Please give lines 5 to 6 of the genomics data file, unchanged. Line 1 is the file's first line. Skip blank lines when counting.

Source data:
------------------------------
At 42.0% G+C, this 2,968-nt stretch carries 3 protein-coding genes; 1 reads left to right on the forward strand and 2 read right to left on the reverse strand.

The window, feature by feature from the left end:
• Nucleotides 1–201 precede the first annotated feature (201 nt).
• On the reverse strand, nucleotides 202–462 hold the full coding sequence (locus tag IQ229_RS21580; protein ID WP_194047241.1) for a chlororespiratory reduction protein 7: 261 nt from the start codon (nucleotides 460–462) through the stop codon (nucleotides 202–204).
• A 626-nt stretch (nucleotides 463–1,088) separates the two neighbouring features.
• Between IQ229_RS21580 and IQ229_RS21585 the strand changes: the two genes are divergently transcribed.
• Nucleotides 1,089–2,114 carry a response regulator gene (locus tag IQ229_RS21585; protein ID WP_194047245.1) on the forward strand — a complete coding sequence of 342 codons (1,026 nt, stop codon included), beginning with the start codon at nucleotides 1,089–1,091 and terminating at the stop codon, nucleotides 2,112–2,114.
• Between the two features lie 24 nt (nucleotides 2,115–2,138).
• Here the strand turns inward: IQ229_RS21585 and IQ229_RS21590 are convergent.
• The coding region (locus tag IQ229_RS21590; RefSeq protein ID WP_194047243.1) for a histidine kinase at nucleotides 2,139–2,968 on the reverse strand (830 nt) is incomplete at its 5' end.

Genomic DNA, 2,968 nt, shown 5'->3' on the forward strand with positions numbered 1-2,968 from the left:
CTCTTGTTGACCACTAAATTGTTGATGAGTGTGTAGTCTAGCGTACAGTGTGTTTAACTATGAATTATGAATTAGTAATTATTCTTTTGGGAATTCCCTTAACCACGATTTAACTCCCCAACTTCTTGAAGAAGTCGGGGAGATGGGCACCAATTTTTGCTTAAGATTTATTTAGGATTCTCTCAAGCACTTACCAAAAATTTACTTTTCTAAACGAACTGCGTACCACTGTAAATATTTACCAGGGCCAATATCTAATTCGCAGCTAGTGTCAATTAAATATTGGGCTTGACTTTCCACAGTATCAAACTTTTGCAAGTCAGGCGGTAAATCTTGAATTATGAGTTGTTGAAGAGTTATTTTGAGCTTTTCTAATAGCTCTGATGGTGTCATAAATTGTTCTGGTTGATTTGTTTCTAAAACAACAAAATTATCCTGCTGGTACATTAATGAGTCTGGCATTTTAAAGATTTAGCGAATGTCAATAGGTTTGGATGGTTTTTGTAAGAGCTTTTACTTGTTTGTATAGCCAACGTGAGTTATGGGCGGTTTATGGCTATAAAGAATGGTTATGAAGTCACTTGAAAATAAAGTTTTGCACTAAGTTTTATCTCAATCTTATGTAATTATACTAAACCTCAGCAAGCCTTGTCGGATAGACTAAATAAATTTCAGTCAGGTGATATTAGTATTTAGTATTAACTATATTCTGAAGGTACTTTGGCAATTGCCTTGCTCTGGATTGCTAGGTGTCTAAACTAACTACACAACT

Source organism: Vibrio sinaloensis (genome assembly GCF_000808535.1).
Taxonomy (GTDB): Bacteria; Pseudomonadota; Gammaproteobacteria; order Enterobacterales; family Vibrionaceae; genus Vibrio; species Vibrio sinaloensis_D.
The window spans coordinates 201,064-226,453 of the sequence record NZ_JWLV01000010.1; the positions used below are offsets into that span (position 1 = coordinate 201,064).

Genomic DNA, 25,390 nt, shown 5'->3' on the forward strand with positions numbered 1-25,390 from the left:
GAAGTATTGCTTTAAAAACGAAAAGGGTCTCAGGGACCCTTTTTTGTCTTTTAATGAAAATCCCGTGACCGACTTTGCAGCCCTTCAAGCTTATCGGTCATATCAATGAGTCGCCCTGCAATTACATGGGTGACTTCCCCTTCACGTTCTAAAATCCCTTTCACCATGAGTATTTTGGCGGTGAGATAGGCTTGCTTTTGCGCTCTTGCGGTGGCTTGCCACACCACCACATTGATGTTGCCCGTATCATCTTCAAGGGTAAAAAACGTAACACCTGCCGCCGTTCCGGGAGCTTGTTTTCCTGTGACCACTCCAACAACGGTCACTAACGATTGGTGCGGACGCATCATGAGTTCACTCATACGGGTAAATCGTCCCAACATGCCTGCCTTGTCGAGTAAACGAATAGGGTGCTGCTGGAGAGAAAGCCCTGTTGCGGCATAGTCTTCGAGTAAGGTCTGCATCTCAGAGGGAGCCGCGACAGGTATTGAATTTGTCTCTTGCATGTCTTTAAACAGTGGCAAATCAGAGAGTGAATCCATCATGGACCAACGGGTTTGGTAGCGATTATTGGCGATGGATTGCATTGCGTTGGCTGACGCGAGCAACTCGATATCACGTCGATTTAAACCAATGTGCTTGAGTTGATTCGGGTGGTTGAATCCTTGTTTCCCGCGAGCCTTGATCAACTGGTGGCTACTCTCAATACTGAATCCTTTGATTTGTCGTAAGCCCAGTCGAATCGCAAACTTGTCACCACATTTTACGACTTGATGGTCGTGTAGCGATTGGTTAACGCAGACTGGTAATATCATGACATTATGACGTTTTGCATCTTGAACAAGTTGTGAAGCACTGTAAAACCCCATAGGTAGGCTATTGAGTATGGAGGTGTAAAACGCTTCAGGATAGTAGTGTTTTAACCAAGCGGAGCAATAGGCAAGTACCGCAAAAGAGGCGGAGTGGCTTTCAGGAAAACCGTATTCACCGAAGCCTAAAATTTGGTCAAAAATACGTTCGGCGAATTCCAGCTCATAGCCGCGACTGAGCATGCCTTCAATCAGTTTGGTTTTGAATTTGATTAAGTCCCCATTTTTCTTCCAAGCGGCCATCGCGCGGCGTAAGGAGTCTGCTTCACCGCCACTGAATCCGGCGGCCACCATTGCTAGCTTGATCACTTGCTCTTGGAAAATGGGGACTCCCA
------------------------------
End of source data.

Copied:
• A 626-nt stretch (nucleotides 463–1,088) separates the two neighbouring features.
• Between IQ229_RS21580 and IQ229_RS21585 the strand changes: the two genes are divergently transcribed.